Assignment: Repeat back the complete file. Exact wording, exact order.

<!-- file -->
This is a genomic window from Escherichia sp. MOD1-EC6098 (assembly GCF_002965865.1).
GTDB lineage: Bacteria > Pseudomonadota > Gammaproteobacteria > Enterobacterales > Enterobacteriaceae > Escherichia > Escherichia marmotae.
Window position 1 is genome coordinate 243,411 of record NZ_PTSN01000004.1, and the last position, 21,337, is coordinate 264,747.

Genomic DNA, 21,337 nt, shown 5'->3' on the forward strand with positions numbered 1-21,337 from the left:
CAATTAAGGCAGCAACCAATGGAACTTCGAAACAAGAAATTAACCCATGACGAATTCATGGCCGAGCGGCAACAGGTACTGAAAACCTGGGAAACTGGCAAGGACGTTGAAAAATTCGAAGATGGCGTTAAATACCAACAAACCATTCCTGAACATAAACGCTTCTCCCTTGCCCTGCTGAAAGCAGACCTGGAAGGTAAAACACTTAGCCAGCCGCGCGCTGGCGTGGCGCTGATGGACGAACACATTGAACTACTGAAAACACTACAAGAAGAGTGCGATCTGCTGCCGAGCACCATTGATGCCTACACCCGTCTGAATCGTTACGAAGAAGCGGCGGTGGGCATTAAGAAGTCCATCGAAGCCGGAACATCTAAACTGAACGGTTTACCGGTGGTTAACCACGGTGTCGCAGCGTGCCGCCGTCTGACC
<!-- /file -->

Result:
This is a genomic window from Escherichia sp. MOD1-EC6098 (assembly GCF_002965865.1).
GTDB lineage: Bacteria > Pseudomonadota > Gammaproteobacteria > Enterobacterales > Enterobacteriaceae > Escherichia > Escherichia marmotae.
Window position 1 is genome coordinate 243,411 of record NZ_PTSN01000004.1, and the last position, 21,337, is coordinate 264,747.

Genomic DNA, 21,337 nt, shown 5'->3' on the forward strand with positions numbered 1-21,337 from the left:
CAATTAAGGCAGCAACCAATGGAACTTCGAAACAAGAAATTAACCCATGACGAATTCATGGCCGAGCGGCAACAGGTACTGAAAACCTGGGAAACTGGCAAGGACGTTGAAAAATTCGAAGATGGCGTTAAATACCAACAAACCATTCCTGAACATAAACGCTTCTCCCTTGCCCTGCTGAAAGCAGACCTGGAAGGTAAAACACTTAGCCAGCCGCGCGCTGGCGTGGCGCTGATGGACGAACACATTGAACTACTGAAAACACTACAAGAAGAGTGCGATCTGCTGCCGAGCACCATTGATGCCTACACCCGTCTGAATCGTTACGAAGAAGCGGCGGTGGGCATTAAGAAGTCCATCGAAGCCGGAACATCTAAACTGAACGGTTTACCGGTGGTTAACCACGGTGTCGCAGCGTGCCGCCGTCTGACC